Fix Your Throwing Arm: Tommy John’s Surgery Explained

tommy john's surgery

As of 2018, a total of 455 Major League Baseball players have undergone Tommy John’s Surgery since 1974. This surgery has helped more people than only professional athletes. In 2011, more than half of the patients who underwent tommy john’s surgeries were teens ages 15 to 19.

By 2017, a study showed that of 5,300 college-level athletes, 134 underwent the surgery. This surgery has gained popularity as the techniques have improved.

It is important to understand the procedure before you have it.

Who is Tommy John?

If you love baseball, then you’ve probably heard the term Tommy John’s surgery. Many of our favorite players of all ages have had this surgery.

Thomas Edward John Jr. was one of the most dependable starting pitcher in the Majors from 1965 to 1973. In 1978, Sports Illustrated wrote that “the sore arm is endemic to pitching.” It was not unusual for a pitcher’s arm to hurt, so people accepted it as part of the life.

The effort involved in throwing a baseball 100 times or more over 3 hours, tears at bone and muscle. A pitcher can’t function with a sore arm and this hurts his career. They always said that if you ever go under the knife, your career was over.

In 1974, Tommy John was in the middle of his season with a 2.59 ERA with the Dodgers. In the 3rd inning, he felt a twinge in his arm. He stated it was “the strangest sensation I had ever known…as if my body continued to go forward and my left arm had just flown out to right field, independent of the rest of me.”

Tommy John had to undergo surgery. Dr. Frank Jobe began the operation planning to repair the medial ulnar collateral ligament (UCL). To Dr. Jobe’s surprise, John didn’t have enough UCL to repair.

Another common surgery was to harvest a ligament from the wrist and use it for wrist and hand repairs. No one had done this on an elbow. Dr. Jobe decided to take the chance and he used the wrist ligament to replace the UCL.

After rehabbing the elbow, Johns returned to the Majors. He threw 207 solid innings in 1976 and finished second in the National League Cy Young voting in 1977. He pitched until the age of 46.

Overview of Tommy John’s Surgery

The medical name for Tommy John’s Surgery is Ulnar Collateral Ligament Reconstruction. This surgery is often performed to repair a torn UCL inside the elbow.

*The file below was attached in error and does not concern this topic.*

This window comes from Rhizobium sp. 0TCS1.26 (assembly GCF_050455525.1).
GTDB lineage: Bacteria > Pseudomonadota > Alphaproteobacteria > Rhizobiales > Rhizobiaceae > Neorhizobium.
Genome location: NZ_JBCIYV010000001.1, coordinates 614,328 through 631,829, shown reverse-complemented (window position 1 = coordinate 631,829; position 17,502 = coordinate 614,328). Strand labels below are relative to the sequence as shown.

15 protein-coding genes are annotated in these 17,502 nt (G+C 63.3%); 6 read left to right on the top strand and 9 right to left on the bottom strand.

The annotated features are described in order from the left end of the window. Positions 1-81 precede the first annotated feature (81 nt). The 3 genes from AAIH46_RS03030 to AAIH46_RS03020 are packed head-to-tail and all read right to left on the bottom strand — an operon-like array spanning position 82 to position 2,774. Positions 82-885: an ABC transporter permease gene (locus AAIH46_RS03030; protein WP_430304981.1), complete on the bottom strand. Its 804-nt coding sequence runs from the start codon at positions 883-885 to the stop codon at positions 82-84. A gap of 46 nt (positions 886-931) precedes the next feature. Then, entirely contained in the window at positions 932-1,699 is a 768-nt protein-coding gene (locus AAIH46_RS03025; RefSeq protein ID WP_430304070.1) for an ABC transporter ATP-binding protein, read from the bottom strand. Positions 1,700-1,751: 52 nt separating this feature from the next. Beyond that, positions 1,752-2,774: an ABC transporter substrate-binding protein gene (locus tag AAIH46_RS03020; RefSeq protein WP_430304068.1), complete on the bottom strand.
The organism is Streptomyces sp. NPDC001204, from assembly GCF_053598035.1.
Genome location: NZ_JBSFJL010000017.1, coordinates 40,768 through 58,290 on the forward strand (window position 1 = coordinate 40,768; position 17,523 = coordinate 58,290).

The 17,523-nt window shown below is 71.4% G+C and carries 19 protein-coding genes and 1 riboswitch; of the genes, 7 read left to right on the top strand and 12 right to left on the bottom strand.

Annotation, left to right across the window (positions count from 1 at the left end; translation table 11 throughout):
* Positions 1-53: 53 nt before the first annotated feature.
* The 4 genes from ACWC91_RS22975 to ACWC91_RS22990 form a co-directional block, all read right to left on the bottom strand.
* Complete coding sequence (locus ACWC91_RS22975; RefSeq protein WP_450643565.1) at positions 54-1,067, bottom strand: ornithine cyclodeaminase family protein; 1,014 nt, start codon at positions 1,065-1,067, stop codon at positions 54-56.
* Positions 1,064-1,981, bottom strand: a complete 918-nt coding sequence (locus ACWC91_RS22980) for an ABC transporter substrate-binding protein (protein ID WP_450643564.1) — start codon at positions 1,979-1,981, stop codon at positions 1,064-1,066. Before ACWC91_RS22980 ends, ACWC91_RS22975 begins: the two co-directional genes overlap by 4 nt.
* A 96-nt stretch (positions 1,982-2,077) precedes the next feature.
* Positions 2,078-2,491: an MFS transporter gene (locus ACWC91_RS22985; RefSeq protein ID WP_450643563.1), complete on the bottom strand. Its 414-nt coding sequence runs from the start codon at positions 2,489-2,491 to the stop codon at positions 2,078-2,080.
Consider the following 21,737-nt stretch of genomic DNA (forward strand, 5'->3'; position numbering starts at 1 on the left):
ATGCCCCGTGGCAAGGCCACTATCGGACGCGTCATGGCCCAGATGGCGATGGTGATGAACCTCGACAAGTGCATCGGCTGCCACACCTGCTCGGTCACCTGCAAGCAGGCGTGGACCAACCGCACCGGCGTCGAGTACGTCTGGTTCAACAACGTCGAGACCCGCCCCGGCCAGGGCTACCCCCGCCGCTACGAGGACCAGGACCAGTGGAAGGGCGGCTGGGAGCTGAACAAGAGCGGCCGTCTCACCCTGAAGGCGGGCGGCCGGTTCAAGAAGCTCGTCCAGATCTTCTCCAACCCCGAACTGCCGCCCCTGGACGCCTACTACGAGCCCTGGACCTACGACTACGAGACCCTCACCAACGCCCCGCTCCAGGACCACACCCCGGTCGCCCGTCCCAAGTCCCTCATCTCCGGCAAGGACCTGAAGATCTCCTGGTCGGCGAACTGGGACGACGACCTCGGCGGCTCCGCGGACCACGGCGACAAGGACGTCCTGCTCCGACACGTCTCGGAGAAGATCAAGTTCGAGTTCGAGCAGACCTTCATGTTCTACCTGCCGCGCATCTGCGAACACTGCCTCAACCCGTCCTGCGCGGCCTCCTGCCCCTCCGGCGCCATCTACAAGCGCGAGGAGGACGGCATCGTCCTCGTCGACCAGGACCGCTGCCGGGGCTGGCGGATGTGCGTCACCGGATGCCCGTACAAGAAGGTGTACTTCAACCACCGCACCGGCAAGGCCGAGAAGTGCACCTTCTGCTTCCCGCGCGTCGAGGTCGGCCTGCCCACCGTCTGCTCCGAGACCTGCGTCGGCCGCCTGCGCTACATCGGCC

It uses a tendon from someplace else in the body or a donor tendon. This surgery aims to stabilize the elbow, decrease or eliminate pain, and restore stability and function.

The surgery is often performed as an outpatient procedure. It is done with the patient under general anesthesia. The surgery lasts from 60 to 90 minutes.

Anatomy of the Elbow Joint

To understand the UCL injury and surgical repair, you need to know the parts of the elbow and how they work.

The elbow joint brings together the humerus, the ulna, and the radius. The radius is the forearm bone on the thumb side that moves when you rotate your hand.

The elbow combines the properties of a hinge and pivot joint. The hinge part allows the arm to bend and straighten. The pivot part allows the lower arm to rotate and twist.

At the top end of the ulna, you have the olecranon. This bony point of the ulna makes the “elbow bone” that most people feel under the skin.

On each side of the elbow, thick ligaments, called collateral ligaments, hold the elbow joint together. This prevents the elbow from dislocating.

The ligament on the inside of the elbow is the medial ulnar collateral ligament (UCL). It connects the inner side of the humerus to the inner side of the ulna. This is the ligament that takes the most stress with overhand throwing.

If you have a tear in the UCL, you can still move your arm. But you lose the ability to throw with any force.

The elbow also has several muscles, nerves, and tendons that cross here. The flexor/pronator muscles of the forearm and wrist start at the elbow. They are important to stabilize the elbow during throwing.

The ulnar nerve crosses behind the elbow. It controls the hand muscles and provides sensation to the last 2 fingers (the ring and pinkie fingers).